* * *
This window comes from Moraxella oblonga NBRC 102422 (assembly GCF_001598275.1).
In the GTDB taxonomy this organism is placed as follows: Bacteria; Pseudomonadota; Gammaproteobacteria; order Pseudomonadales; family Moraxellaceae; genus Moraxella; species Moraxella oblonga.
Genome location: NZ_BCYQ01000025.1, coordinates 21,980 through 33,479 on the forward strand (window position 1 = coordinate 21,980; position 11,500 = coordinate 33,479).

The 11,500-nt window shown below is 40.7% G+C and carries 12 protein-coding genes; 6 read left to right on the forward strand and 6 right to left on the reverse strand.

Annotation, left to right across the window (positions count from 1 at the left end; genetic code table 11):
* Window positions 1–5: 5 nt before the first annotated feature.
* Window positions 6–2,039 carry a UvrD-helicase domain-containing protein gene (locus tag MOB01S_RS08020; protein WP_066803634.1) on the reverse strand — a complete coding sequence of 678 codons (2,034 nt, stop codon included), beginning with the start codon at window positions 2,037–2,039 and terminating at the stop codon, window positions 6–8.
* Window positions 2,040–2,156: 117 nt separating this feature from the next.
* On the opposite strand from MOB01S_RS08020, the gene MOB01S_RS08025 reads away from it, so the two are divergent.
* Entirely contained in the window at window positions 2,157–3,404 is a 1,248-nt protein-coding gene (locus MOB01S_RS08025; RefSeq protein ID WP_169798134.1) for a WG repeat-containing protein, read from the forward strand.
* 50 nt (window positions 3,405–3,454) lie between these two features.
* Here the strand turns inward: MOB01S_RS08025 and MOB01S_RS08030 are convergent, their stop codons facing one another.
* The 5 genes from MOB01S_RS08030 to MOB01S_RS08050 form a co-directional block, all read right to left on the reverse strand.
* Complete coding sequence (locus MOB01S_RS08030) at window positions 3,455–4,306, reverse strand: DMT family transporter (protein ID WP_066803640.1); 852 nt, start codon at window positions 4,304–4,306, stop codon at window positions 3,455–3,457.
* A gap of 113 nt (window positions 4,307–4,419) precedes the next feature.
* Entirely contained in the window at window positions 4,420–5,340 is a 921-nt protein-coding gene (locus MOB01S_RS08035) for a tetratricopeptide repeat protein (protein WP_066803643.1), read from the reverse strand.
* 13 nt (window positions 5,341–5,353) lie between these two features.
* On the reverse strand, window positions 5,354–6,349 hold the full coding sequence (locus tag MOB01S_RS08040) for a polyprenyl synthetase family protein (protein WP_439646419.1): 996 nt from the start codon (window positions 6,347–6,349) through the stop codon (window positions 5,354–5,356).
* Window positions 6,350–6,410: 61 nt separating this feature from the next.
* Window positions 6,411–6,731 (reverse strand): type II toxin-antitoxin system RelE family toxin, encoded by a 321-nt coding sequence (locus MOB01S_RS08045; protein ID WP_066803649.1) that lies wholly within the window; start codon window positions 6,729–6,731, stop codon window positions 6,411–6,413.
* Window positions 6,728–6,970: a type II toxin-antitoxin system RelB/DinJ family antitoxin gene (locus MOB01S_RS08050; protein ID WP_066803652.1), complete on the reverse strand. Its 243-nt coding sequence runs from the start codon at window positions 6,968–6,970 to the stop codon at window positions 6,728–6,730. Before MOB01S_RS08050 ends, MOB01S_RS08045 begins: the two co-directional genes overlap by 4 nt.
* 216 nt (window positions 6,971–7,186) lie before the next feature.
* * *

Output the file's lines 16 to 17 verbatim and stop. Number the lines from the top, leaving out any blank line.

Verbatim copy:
* Entirely contained in the window at window positions 4,420–5,340 is a 921-nt protein-coding gene (locus MOB01S_RS08035) for a tetratricopeptide repeat protein (protein WP_066803643.1), read from the reverse strand.
* 13 nt (window positions 5,341–5,353) lie between these two features.